To Top

Check Out Ella Ruby’s Story

Today we’d like to introduce you to Ella Ruby.

Alright, so thank you so much for sharing your story and insight with our readers. To kick things off, can you tell us a bit about how you got started?
I grew up in Seattle, Washington. I’ve always been interested in music – my dad grew up singing folk music with his family in Omaha, Nebraska, and when my sister and I were little, we would sing with him while he played his guitar. As we grew up, my sister and I kept singing together: in the car on the way to and from school, in the backyard in the summertime, on family hikes and – well, anytime we could. My voice has always been extraordinarily precious to me. It’s part of how I trace my connections with my family, with my sister and my dad and my dad’s dad and on and on.

I only started writing my own songs near the end of high school. It was almost an inevitable shift for me: a way of understanding experiences I couldn’t make sense of or feelings I was having difficulty embodying. It immediately offered a creative outlet that was soothing, clarifying, and fulfilling beyond anything else I’d experienced.

I kept writing quietly and singing constantly throughout the next couple of years – and up through my move to LA for school – but it was only when the COVID-19 pandemic hit and I moved back to Seattle with my family that I started to think about sharing my music more broadly. Over the next two years, I reached out to anyone and everyone I knew who might have some experience with recording and publishing music – it was through this process (and SoundBetter!) that I ended up meeting Andrew Goldring, and through him Jon O’Brien, who ended up producing my upcoming EP. Around the time that I met Jon, I also found work as an intern at MIC: Music Industry Connected, which aims to support independent musicians navigating the business side of music careers.

I largely got to where I am today through my work as an intern at MIC and my collaboration with Jon, which led me to recording last fall with Eric Cannata of Young the Giant and Coma Culture, Kevin Farzad of Sure, Sure, the incredible Gal Musette, and the fantastic Via Mardot. As of now, I’m working on building up to the release of my debut EP, baby blue (coming out October 14th), featuring all of those wonderful, wonderful artists and people and trying to stay grounded and balanced as I prepare to share the music that’s dear to me.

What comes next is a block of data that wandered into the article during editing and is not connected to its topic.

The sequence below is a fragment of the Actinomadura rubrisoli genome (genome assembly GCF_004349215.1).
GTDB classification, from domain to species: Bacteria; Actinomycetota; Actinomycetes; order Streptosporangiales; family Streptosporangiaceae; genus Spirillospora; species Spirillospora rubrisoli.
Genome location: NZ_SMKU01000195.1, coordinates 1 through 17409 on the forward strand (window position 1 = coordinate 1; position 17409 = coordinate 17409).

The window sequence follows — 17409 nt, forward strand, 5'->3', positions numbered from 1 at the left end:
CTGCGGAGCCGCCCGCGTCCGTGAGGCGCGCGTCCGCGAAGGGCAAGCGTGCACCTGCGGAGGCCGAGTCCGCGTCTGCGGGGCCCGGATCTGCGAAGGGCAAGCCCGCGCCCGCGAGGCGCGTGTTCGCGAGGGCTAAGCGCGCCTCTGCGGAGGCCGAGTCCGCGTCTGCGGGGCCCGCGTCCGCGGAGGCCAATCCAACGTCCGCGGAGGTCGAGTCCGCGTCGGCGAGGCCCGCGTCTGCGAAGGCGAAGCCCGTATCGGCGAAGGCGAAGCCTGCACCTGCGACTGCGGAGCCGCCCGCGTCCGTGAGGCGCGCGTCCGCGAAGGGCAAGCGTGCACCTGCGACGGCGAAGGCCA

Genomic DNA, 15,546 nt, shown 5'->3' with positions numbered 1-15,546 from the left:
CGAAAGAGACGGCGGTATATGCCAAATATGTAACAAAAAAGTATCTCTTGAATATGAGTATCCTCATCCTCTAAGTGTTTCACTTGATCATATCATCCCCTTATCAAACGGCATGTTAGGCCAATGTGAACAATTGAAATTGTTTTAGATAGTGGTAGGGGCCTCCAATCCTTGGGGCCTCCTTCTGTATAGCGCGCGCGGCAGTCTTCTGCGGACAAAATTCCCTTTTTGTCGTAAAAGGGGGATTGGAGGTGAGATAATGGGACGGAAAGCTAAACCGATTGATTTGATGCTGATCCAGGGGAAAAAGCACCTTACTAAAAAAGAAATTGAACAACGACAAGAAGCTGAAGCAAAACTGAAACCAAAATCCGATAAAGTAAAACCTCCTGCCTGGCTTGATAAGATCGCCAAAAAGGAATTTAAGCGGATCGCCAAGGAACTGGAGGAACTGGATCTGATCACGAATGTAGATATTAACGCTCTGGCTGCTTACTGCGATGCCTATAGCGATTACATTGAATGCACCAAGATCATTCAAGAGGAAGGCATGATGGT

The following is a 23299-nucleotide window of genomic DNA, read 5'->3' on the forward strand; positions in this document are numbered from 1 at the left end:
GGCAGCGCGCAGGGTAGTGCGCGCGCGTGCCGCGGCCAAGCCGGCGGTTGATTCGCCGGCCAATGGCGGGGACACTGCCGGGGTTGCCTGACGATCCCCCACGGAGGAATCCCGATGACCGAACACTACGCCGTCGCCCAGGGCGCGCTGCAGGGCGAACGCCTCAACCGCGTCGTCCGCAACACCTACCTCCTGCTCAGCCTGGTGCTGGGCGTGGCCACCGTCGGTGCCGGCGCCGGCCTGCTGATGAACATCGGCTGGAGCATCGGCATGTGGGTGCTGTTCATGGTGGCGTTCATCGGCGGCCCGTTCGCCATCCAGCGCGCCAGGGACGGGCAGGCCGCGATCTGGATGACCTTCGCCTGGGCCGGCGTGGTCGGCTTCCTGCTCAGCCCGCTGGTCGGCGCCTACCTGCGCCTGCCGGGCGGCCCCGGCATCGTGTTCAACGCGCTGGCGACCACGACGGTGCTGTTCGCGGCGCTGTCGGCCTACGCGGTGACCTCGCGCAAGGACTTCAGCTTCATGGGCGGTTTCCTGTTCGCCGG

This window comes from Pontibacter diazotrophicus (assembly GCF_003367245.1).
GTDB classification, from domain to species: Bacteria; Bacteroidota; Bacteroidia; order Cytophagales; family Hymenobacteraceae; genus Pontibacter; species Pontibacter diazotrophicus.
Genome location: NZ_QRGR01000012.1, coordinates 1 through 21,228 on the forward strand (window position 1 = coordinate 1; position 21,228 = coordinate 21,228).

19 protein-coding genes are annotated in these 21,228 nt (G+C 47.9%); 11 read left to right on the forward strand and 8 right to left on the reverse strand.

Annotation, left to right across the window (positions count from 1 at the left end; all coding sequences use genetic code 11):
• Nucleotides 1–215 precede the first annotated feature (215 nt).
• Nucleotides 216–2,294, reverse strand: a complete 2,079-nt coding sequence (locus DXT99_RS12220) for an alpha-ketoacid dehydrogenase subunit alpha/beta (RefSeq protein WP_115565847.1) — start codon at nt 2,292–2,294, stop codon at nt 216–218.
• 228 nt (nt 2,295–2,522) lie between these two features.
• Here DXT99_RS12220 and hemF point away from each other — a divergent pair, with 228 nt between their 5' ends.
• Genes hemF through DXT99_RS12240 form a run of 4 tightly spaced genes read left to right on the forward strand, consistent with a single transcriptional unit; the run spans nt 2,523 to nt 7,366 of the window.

Would you say it’s been a smooth road, and if not what are some of the biggest challenges you’ve faced along the way?
It’s definitely had its ups and downs! I think one thing that’s been difficult for me consistently is that I go through phases of confidence and clarity with my work. One month I’ll feel really good about what I’m creating, and the next I’ll feel very self-conscious and question the value of my words and worth and perspective. It’s been helpful for me to realize that that ebb and flow is just part of my rhythm of making art and existing as a human, and it’s important to be easier on myself through those energy shifts. I also constantly remind myself of what pulls me back towards music in the first place: sharing my voice, connecting with my family and dear ones, and grounding myself in my emotions and processing of my own experiences.

Thanks – so what else should our readers know about your work and what you’re currently focused on?
I’m a singer-songwriter, first and foremost. I’m in love with words, the interplay of sounds and the way lyrics can be interpreted by so many people in so many different ways. I’m constantly inspired by nature, by my daily walks and time spent in my parents’ garden. My friends would also say I’m constantly inspired by my relationships, heartbreaks, and the general angst that comes with being 23 years old and figuring out how to communicate more effectively and navigate this whacky, whacky world. Ah, well. I suppose I’d describe my vibe as queer heartbreak thinly veiled with nature metaphors, all intertwined with acoustic folk and an indie edge.

Risk taking is a topic that people have widely differing views on – we’d love to hear your thoughts.
I’ve never been too much of a risk-taker, at least physically. I’ve never felt the need to go too fast, climb too high, or swim too far from shore. I’m generally content to walk slowly, smell flowers, dance in the rain, feel the dirt between my toes, and rest easy in the gentle moving of things.

That being said, with so much of my life grounded in those habits, my risk-taking appears in different ways. Oftentimes that looks like seeking out experiences that will push me to feel deeply and dangerously: in my relationships, but also in environments that will force me to re-evaluate my positionality and teeter impossibly close to reinventing myself. I think in a lot of ways, it’s those risks that are behind so much of the art that I create, be it with my hands or voice or body. My risk-taking enables me to feel deeply, freely, beautifully, and boldly.

Contact Info:

Image Credits
Clara Scudder-Davis; Mira Horwitz; Jackie Au

Suggest a Story: VoyageLA is built on recommendations from the community; it’s how we uncover hidden gems, so if you or someone you know deserves recognition please let us know here.

Leave a Reply

Your email address will not be published.

More in local stories